For generations, philosophers and writers have talked about the artistry of wine, how it plays on the senses and conveys an array of emotions, but most people forget to mention that it’s also serious science. Chemistry, biology, botany; these are all vital concepts to create exceptional wines. That being said, not many are truly experts in these fields, leaving a winemaker to rely on instinct and emotion. That’s where Tessier Wines and scientist-turned-winemaker Kristie Tacey comes in.
Before falling in love with the world of wine, Tacey was a research scientist studying protein pathways. She originally moved to San Francisco from her native state of Michigan to pursue a career in biotechnology, which included working on The Human Genome Project. However, after a wine tasting trip in Sonoma, everything changed. “Being in the vineyards and tasting the wine in the place the grapes were grown really made an impression,” she says. “I’d studied the science and loved the small details, but always appreciated the big picture and thinking about the system as a whole. The grapes growing in the soil, the vines, the weather of that vintage then the fermentation and seeing how the wine progresses and changes during aging is all fascinating.” She knew exactly what she wanted to do.
In 2006 she switched gears fully, diving into the world of wine by finding a job as an assistant winemaker in Oakland. “I didn’t have any experience, so I really had to sell myself.” She found the beautiful balance of science and art that is the essence of winemaking irresistible. It wasn’t long until she created her own label “Tessier,“ which is the original French version of her family name “Tacey,” dating all the way back to the 1600s in the Loire Valley.
Tacey began her label by crafting small lots of her first love, Pinot Noir, and then, after seeing the wonderful results, decided to let her instincts and love of French wines shape her choices and techniques. She soon added many of her favorite varietals to the Tessier roster, including Viognier, Cabernet Franc, Grenache, and another obsession of hers: Gamay Noir.
Q: “Is there any kind of philosophy behind your winemaking techniques?”
A: “I’m inspired by European wines and practice minimal approach to winemaking. I partner with grape growers who have integrity and practice sustainable farming. They produce beautiful fruit. Having access to clean and healthy fruit allows me to pick early to preserve acidity and go with native wine yeast fermentations. I try to tamper as little as possible with the wines.”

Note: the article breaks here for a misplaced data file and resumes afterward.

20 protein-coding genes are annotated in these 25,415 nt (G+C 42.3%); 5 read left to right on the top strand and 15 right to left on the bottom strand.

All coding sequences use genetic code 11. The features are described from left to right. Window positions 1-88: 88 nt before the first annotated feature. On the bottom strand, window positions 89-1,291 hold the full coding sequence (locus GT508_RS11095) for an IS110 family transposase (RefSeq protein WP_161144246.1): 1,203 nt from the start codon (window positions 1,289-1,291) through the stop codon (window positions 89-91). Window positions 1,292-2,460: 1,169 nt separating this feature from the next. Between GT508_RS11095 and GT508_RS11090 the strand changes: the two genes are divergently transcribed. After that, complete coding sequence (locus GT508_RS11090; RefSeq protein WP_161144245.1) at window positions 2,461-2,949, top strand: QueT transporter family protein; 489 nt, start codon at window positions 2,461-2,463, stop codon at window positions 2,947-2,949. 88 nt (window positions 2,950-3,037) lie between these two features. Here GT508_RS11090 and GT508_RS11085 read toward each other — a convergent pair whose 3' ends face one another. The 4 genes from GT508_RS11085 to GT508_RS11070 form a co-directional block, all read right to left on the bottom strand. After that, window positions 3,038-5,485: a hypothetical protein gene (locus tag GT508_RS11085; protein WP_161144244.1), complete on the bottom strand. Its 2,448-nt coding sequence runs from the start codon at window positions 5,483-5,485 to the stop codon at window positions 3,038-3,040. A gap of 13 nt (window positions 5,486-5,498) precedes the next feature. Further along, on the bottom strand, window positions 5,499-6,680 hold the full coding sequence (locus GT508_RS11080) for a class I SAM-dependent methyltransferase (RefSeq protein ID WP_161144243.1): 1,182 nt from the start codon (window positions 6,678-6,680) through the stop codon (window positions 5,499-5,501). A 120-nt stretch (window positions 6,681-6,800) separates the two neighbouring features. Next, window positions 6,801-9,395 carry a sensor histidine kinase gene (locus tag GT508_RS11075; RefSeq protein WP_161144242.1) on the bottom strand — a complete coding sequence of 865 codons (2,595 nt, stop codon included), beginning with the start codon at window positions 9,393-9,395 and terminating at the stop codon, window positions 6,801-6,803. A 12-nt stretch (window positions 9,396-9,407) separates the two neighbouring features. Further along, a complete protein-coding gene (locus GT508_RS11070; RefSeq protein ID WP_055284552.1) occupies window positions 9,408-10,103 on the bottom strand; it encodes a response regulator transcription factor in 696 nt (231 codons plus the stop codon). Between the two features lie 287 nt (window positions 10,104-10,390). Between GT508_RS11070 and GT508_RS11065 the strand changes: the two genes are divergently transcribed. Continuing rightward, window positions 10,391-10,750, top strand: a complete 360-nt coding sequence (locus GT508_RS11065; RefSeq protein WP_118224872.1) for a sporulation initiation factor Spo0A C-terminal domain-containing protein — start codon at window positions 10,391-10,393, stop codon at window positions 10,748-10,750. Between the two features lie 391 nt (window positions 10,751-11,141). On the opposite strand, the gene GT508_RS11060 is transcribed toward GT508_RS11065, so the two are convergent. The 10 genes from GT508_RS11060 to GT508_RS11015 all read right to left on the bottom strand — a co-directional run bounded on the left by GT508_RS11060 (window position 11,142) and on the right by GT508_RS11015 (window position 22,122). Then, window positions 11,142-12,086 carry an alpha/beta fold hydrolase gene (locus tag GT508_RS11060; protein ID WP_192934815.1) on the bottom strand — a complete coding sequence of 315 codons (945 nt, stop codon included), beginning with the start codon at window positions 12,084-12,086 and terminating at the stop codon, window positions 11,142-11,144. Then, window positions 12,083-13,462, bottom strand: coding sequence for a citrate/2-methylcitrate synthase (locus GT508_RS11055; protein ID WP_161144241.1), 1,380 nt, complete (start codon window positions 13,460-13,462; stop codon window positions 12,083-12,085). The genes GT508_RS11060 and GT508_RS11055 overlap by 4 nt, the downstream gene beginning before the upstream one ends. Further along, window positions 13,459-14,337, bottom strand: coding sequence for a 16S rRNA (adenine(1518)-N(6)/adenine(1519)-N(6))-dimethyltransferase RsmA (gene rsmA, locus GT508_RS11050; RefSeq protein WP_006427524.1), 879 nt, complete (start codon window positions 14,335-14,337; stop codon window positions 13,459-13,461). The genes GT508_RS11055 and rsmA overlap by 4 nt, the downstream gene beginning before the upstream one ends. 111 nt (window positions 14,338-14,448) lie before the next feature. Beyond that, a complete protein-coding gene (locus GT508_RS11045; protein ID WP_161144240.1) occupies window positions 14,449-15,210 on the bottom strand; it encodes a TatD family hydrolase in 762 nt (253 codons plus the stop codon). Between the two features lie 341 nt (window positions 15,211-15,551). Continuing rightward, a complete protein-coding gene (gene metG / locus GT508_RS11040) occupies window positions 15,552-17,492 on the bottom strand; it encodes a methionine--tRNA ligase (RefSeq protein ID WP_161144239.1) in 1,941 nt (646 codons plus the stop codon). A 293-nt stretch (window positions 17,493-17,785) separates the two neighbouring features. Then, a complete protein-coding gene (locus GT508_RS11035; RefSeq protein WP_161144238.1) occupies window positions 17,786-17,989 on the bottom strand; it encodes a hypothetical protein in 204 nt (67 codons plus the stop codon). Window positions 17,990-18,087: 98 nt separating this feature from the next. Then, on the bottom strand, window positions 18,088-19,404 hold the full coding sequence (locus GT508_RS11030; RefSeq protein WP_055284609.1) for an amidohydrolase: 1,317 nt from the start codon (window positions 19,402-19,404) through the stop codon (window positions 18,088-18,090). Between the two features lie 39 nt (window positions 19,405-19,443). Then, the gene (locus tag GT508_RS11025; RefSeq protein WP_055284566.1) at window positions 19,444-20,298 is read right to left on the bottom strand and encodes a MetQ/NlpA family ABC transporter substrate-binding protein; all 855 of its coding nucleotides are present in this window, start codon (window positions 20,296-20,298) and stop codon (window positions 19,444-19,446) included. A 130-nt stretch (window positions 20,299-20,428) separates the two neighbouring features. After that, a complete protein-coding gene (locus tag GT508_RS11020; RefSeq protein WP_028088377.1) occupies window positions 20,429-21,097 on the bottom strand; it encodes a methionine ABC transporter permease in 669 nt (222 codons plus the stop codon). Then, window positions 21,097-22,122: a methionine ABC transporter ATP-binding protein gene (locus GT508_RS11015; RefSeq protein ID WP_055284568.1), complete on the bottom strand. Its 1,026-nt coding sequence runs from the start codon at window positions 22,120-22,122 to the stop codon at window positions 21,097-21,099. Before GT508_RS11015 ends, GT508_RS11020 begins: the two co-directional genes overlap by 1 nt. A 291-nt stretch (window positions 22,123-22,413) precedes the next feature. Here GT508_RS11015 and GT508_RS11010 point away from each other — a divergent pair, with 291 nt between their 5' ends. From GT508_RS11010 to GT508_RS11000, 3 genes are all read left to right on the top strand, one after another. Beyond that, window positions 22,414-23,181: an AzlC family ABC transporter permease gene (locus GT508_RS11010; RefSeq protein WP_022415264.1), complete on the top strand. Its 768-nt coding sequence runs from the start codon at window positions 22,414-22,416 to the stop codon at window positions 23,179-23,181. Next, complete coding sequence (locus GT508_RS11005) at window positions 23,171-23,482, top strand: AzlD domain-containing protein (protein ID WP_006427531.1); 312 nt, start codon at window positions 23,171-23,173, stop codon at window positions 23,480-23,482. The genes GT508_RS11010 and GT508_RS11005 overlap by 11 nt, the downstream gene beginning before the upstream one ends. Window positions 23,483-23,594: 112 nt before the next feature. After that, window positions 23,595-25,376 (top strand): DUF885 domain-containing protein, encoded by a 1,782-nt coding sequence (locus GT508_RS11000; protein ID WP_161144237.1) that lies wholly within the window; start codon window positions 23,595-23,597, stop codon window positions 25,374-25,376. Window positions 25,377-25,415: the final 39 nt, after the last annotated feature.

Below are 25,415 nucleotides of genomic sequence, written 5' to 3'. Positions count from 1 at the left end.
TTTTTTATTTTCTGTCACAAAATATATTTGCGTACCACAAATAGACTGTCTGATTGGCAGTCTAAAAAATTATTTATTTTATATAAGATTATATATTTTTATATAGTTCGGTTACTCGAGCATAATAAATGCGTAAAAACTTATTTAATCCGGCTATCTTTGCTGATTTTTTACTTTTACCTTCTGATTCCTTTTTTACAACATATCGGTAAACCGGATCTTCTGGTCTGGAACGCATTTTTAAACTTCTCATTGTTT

Q: “How does your knowledge of microbiology translate to winemaking?”
A: “It contributes to my understanding of wine and all the things that could go wrong, but also knowing how important cleanliness is in the cellar. My notebook skills are on point, it is important to be organized, write everything down, because you only get one yearly attempt to make the best wine possible.”
In addition to making clean, natural wines from sustainable vineyards, all of Tacey’s wines are also 100% vegan. “I don’t want to take anything away from the wines,” she says. “In winemaking, you can use milk, eggs, or isinglass to clarify or soften the wines. Those choices would, of course, render a wine non-vegan.” Instead, she uses alternate, less invasive, techniques to achieve the same results, such as gentle pump overs or extended aging, and the results speak for themselves. She simply uses healthy fruit, timing, and a little scientific method to create exceptional natural wines.
Don’t let her scientific background fool you into thinking she’s not also an artist, all great winemakers are. One of her most interesting concepts is the idea of Wine and Music Pairings, which you can find on the Tessier website for each of her varietals.
A great example of this is The Cure’s “The Perfect Girl” paired with her 2016 Pinot Noir from the Saveria Vineyard in the Santa Cruz Mountains. At first, both the music and the wine seem almost terroir-driven. You can see the winding roads in the Santa Cruz Mountains, you can almost taste the sunshine. You conjure a story of a young couple, enamored with one another, enjoying the summer before it’s end.
The wine itself is youthful and innocent, with bright notes of pomegranate and bing cherry, with an unmistakable floral character. Then comes in something darker, more rebellious: hints of cinnamon, cloves, and sage, all combining to make a complex, perfect Pinot Noir. The song will tell you all you need to know: “You’re such a strange girl … I think I’m falling in love with you.”
Tacey says that the actual shift from science to winemaking was “simultaneously exhilarating and terrifying,” but it all paid off. She has some incredible things on the horizon, including the release of her 2018 Femme Fatale Rosé with a brand new label design (available March 8th) and a new 2017 Pinot Noir from Filigreen Farm in Anderson Valley, which will debut this year. This new Pinot features incredible fruit from 72 year-old organically and biodynamically farmed vines, and promises to be quite the show stopper. There has also been talk of a new winery and tasting room in West Berkeley, so keep your magnifying glass close and your ear to the ground, because you won’t want to miss out on that.
By using her extensive scientific background and her beautifully artistic mind, Kristie Tacey has created something very special with Tessier Wines. Her wines truly embody the quote by microbiologist and father of modern fermentation, Louis Pasteur, that graces each and every Tessier label: “A bottle of wine contains more philosophy than all the books in the world.”
Visit TessierWinery.com to check out all of Kristie Tacey’s wines and stay informed of upcoming events!